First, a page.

The Midnight Assassin follows a similar format, painting a portrait of the city of Austin and tying in the killings of 1884-85. But I found this much more interesting, and not written in the silly style that Larson uses. I really enjoyed the parts setting the scenery of Austin. At a July 4 celebration, an Austin real estate agent gave a speech predicting what Austin would look like in the year 2000, then 115 years in the future. “Most exciting [he] concluded, was that electricity would be used to ‘send shock waves through people, causing them to live longer and end all diseases,’ and that ‘entire armies and navies’ that dared to attack America would be ‘instantaneously destroyed with one electrical bolt!'”

Slices of life and events like this fascinate me, and help keep the story very much in a setting of the times, always important in understanding how and why events took the turns they did.

The assassin was actually dubbed the “Servant Girl Annihilator” (rolls right off the tongue, doesn’t it) by a writer then living in Austin named William Sydney Porter, who would go on to become better known by a different name – short story writer O. Henry. This clunky moniker was quite literal – the man snuck into African American servants’ lodgings and bludgeoned them, often leaving a child or spouse alive. He later moved on to white, non-servant victims, but there’s a race element obviously at play, and that the police took to racist extremes. Since the initial attacks on servants all involved black victims, so-called “bad blacks” were targeted and profiled as responsible. The race divide in Austin at this time was immense, which given the date isn’t surprising, but it’s still disturbing.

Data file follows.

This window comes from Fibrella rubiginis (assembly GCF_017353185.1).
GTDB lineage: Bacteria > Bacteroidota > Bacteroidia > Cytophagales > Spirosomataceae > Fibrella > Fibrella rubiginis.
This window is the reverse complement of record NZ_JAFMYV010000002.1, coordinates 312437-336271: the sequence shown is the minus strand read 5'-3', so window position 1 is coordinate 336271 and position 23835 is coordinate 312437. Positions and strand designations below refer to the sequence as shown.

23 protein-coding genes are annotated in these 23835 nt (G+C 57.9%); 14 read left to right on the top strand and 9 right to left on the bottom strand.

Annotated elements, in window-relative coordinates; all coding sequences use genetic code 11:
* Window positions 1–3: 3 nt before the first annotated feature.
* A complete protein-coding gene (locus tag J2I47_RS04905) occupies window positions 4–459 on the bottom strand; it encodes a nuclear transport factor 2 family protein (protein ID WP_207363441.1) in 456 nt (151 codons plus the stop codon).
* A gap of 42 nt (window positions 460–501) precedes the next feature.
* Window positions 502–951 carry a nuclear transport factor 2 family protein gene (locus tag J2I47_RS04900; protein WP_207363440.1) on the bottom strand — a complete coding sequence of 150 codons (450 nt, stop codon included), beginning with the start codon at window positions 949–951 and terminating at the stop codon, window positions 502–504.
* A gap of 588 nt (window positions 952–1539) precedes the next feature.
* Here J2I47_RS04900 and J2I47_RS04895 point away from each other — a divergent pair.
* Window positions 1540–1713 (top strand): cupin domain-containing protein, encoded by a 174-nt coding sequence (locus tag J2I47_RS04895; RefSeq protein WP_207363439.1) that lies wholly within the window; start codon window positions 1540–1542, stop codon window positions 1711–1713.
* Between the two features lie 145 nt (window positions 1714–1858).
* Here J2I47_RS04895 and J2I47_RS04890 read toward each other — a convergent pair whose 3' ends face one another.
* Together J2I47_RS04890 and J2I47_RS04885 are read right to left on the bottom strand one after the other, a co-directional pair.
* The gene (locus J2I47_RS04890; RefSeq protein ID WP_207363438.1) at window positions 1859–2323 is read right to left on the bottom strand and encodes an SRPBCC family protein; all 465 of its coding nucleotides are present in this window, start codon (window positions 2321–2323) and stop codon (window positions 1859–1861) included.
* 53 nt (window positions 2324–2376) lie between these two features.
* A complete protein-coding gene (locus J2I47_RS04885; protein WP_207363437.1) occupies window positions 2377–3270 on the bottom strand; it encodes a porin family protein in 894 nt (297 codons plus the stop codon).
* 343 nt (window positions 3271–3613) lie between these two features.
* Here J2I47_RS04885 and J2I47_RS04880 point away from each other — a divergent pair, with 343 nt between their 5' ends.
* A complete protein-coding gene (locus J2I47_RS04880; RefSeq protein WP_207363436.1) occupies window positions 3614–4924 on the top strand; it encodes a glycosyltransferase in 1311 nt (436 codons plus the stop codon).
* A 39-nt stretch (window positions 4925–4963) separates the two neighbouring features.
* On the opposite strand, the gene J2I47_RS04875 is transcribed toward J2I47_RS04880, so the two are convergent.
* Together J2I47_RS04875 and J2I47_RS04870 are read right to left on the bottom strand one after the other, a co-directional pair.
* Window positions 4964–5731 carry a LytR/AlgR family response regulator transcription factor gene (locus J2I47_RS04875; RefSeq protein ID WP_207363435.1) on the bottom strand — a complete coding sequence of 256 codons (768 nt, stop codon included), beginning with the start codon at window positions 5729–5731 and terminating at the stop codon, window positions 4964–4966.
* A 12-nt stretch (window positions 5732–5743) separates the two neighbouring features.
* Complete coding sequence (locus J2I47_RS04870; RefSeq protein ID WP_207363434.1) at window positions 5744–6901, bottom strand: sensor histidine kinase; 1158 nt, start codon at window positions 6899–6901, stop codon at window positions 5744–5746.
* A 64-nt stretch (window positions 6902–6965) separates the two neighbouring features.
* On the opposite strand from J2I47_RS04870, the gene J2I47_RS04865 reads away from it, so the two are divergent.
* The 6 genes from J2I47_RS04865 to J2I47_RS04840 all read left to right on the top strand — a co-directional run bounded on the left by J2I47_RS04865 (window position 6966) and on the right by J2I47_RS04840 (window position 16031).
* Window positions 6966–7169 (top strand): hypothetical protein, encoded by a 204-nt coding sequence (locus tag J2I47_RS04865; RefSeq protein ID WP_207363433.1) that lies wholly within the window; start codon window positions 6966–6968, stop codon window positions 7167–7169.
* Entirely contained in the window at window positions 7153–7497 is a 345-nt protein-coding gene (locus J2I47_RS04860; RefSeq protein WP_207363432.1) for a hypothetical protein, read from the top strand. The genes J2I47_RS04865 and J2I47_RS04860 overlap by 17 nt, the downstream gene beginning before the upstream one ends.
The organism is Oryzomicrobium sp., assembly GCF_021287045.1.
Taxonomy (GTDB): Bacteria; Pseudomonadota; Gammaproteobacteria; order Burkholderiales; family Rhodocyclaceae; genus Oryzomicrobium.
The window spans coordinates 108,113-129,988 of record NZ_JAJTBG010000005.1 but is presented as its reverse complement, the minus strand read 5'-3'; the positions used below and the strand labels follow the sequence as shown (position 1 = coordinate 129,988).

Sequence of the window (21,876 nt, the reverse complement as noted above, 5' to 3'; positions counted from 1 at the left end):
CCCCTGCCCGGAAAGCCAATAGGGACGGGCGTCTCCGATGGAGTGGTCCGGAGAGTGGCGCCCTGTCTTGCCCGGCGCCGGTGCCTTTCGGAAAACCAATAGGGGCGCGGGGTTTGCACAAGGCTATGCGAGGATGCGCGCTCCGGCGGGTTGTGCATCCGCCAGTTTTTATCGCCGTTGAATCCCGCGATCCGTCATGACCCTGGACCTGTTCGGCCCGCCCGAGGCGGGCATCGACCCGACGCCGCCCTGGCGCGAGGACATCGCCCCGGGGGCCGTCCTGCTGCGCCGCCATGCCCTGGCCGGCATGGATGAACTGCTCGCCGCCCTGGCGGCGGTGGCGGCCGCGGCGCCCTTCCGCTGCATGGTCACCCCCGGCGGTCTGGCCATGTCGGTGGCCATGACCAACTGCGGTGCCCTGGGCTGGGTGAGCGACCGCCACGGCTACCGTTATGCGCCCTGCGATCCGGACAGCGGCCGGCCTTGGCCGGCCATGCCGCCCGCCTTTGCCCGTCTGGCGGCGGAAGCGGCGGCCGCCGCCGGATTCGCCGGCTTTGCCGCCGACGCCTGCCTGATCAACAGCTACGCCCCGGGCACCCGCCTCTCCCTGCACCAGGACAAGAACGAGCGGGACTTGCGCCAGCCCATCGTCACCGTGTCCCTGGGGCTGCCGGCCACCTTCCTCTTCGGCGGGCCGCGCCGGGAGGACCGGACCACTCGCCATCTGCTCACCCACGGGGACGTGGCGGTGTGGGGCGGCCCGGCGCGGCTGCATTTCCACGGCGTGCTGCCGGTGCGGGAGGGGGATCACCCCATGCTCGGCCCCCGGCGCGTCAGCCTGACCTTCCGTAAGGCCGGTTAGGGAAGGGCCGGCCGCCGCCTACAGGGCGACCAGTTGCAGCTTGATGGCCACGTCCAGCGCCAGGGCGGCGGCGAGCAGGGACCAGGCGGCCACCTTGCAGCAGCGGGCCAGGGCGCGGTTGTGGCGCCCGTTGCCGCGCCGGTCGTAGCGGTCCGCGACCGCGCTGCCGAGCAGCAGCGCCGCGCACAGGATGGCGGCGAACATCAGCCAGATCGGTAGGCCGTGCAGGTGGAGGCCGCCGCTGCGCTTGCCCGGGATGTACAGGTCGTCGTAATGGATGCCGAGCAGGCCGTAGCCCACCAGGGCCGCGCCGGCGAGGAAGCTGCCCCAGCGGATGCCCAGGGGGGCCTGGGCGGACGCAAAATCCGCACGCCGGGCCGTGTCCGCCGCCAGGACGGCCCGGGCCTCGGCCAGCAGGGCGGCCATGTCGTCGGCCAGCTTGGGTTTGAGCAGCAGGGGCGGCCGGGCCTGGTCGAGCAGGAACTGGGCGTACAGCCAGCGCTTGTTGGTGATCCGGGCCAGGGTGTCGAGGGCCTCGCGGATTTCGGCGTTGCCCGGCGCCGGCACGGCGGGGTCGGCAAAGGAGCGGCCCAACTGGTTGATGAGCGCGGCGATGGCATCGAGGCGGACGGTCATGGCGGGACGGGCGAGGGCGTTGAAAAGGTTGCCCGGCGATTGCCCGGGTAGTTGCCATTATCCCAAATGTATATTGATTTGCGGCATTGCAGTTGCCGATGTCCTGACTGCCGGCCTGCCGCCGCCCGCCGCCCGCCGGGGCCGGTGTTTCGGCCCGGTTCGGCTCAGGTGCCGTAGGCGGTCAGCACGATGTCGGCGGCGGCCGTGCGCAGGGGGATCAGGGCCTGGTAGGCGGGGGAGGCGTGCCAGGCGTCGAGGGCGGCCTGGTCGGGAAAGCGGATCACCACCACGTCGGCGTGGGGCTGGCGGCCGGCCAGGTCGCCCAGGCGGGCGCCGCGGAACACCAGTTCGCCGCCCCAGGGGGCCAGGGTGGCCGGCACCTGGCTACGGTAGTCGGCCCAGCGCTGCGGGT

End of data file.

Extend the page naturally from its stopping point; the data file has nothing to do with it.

Some gossipy scandal gets introduced once the killer moves on to white Austinites, and that was interesting but still felt a little too on the surface. That was my biggest issue here, as quickly readable as this, it throws out a lot of names and dates and places but doesn’t end up adding much to it all. A few side stories, like the political connections and effects of the crimes, and ideas about whether or not their nighttime occurrence eventually influenced the installation of Austin’s iconic Moonlight Towers, were great but not enough. The whole book felt like not enough.

The murders are well-told, but frustratingly little information is available about them, not much difference now to then. Investigative and forensic techniques were worlds behind today’s. Not many first-hand eyewitness accounts existed, and those that did are strange and unhelpful. In reading historical true crime, I prefer when the author presents some theories combining their research with whatever history has revealed in the meantime. Otherwise I might as well just read some Wikipedia entries. Unfortunately, this one doesn’t offer much that in vein, which was disappointing because he obviously did his homework.

“We are as fascinated by what we do not know as by what we do know.” Hollandsworth reminds near the end. He’s right, and his initial question remains unanswered – I don’t know why Jack the Ripper remains a household name and these events were largely forgotten, despite not many hard facts actually being known about either of them. I’m still completely fascinated and curious about what happened in Austin, but more frustrated than anything else at the end of this book. It had a lot of potential.

Still 10,000 times better than anything Erik Larson.

The Midnight Assassin: Panic, Scandal, and the Hunt for America’s First Serial Killer
by Skip Hollandsworth

published April 5, 2016 by Henry Holt and Co.